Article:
There is in all things …a silence that is a fount of action and joy. It rises up in wordless gentleness and flows out to me from the unseen roots of all created being, welcoming me tenderly, saluting me with indescribable humility. This is at once my own being, my own nature, and the Gift of my Creator’s Thought and Art within me….

Our creativity is a microcosm of the creative impulse at the heart of the universe.

The groundbreaking American modern dancer and choreographer Martha Graham (1894-1991), who was deeply in touch with the Via Creativa said it this way:

There is a vitality, a life force, a quickening that is translated through you into action, and because there is only one of you in all time, this expression is unique. If you block it, it will never exist through any other medium and be lost. The world will not have it. It is not your business to determine how good it is; nor how valuable it is; nor how it compares with other expressions. It is your business to keep it yours, clearly and directly, to keep the channel open.


Accordingly, when we deny our creativity during the seasons in which God is calling us to walk the Via Creativa, we cut ourselves off from at least one-fourth of ways we are able to experience God through our humanity.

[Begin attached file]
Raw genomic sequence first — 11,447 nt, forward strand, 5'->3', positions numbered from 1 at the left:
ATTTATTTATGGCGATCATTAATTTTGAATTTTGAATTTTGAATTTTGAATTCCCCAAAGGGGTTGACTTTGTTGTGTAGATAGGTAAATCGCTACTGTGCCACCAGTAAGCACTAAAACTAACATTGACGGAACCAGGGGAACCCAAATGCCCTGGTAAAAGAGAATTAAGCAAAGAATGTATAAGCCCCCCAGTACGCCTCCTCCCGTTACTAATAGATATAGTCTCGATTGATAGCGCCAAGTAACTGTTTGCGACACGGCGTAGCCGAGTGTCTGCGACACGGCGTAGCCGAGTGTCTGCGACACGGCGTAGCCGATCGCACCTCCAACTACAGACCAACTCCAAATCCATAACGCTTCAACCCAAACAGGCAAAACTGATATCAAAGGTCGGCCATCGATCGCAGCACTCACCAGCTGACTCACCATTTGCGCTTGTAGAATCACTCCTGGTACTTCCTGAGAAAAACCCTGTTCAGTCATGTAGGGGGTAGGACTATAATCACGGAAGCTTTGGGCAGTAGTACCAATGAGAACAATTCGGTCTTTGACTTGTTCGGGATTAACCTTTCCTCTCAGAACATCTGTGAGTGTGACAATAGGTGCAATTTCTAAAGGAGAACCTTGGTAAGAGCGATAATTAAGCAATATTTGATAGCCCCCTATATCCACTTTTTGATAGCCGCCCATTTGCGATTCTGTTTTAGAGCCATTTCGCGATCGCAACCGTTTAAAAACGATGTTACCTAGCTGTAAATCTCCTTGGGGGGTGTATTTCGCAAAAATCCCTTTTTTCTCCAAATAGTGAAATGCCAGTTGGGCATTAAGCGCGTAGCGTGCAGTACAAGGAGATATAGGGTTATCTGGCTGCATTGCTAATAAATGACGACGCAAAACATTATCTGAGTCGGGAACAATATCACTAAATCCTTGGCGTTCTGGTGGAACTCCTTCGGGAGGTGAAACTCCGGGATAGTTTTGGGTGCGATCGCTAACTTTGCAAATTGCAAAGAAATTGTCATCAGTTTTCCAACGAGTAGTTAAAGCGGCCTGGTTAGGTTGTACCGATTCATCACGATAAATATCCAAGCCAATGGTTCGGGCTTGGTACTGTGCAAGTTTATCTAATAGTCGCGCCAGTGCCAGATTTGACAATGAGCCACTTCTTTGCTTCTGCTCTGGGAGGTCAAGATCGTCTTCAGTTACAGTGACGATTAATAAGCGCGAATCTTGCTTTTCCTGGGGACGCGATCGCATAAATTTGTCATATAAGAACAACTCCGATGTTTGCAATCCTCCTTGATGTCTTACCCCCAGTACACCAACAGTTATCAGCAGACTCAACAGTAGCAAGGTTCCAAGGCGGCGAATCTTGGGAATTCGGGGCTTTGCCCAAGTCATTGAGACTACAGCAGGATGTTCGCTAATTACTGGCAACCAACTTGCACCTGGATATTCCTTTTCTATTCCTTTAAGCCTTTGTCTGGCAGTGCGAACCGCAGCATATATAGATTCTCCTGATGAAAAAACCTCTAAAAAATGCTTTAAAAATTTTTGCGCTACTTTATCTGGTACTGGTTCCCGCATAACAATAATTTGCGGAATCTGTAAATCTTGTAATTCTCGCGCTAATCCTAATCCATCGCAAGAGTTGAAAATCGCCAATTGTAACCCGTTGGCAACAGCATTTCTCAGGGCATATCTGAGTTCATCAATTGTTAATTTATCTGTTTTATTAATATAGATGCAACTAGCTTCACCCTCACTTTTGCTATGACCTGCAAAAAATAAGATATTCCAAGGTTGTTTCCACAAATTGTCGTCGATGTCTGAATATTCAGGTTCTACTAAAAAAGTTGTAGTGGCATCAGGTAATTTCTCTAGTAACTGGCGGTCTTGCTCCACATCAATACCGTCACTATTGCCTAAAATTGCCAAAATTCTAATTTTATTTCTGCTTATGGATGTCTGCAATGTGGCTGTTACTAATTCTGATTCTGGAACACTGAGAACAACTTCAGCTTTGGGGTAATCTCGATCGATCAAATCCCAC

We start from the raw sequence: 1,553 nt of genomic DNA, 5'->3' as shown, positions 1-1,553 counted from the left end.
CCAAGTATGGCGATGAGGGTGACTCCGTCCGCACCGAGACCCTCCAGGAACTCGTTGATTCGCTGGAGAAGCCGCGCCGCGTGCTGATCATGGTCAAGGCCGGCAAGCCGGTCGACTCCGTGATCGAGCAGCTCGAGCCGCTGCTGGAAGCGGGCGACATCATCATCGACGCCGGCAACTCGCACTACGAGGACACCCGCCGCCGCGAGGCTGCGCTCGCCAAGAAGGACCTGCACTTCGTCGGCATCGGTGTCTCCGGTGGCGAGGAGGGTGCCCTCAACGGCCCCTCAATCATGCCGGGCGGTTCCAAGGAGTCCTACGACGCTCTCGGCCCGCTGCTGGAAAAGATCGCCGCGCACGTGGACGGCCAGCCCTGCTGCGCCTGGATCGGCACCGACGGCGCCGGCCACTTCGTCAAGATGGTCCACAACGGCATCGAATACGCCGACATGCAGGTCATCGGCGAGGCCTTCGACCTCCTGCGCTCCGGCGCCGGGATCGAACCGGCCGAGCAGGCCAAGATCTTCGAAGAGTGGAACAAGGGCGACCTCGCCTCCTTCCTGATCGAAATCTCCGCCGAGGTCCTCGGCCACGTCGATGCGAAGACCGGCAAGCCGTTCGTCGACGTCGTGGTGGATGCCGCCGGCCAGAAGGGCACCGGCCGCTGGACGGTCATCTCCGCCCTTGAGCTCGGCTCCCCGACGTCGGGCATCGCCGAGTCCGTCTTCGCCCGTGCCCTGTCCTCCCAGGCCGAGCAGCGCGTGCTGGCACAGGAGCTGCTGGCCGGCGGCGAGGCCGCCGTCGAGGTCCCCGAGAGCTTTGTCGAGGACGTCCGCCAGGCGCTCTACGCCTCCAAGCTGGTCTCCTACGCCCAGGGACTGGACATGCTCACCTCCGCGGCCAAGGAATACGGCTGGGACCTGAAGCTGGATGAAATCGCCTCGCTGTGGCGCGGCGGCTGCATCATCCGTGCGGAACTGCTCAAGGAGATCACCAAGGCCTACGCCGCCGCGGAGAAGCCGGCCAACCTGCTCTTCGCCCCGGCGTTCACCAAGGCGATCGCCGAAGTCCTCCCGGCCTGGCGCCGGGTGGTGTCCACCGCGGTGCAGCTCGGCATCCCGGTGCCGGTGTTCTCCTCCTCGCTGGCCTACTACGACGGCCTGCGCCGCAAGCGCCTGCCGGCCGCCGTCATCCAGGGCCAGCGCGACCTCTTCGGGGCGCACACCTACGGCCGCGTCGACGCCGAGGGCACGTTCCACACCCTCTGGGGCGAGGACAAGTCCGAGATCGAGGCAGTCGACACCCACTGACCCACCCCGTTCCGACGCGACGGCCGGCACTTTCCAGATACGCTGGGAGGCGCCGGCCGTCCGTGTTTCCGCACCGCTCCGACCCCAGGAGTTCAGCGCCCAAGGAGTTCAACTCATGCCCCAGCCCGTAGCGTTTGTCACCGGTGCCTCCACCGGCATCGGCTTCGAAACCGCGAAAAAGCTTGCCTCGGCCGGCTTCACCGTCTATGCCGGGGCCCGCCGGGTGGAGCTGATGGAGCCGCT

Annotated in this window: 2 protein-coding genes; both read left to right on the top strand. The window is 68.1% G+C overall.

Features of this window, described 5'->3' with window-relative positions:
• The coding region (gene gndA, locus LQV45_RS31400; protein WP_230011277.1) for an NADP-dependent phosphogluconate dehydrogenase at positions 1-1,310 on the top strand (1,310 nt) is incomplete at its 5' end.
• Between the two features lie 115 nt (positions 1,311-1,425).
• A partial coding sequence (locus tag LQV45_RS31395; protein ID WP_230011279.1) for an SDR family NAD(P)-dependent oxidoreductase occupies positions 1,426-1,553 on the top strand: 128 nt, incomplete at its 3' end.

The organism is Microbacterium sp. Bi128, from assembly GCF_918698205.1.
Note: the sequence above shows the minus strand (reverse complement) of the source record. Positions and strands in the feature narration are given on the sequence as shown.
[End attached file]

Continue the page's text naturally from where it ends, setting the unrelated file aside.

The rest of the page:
Fox cites a troubling and, I fear, all-too-accurate study about citizens of the United States that says, “80 percent of six-year-olds but only 10 percent of forty-year-olds were creative. Thus, between six and forty creativity is killed in our culture…” (176). I remember a college trombone teacher telling me a few years ago that when he taught general music classes to young children, almost 100 percent of them could easily and naturally swing and dance to the beat of almost any song he play. But shockingly high numbers of students in his undergraduate general education music course were stiff and seemingly unable to move their bodies to the beat of the music. This is a tragic example of an atrophied Via Creativa. Without belaboring this point, anytime you hear a call to cut funding for arts education in our public schools, the deep truth, joy, and life of the Via Creativa is being denied. And when I say art, I mean art in the broadest possible sense: painting, pottery, sculpture, design, crafts, weaving, photography, video, filmmaking, architecture, music, theater, dance, and so many others. We need more of all these aspects of the Via Creativa in all parts of our society from the public square to the sanctuary. Generally the Roman Catholics and Eastern Orthodox have gotten this right more than Protestants in the religious sector: from soaring gothic cathedrals to statues of saints, to much more embodied worship practices involving lighting votive candles, praying the stations of the cross, making the sign of the cross, dipping your fingers in holy water, and kissing icons. In contrast, many Protestants grew up worshipping in brightly lit sanctuaries with stark, blank white walls, although this trend is thankfully starting to change.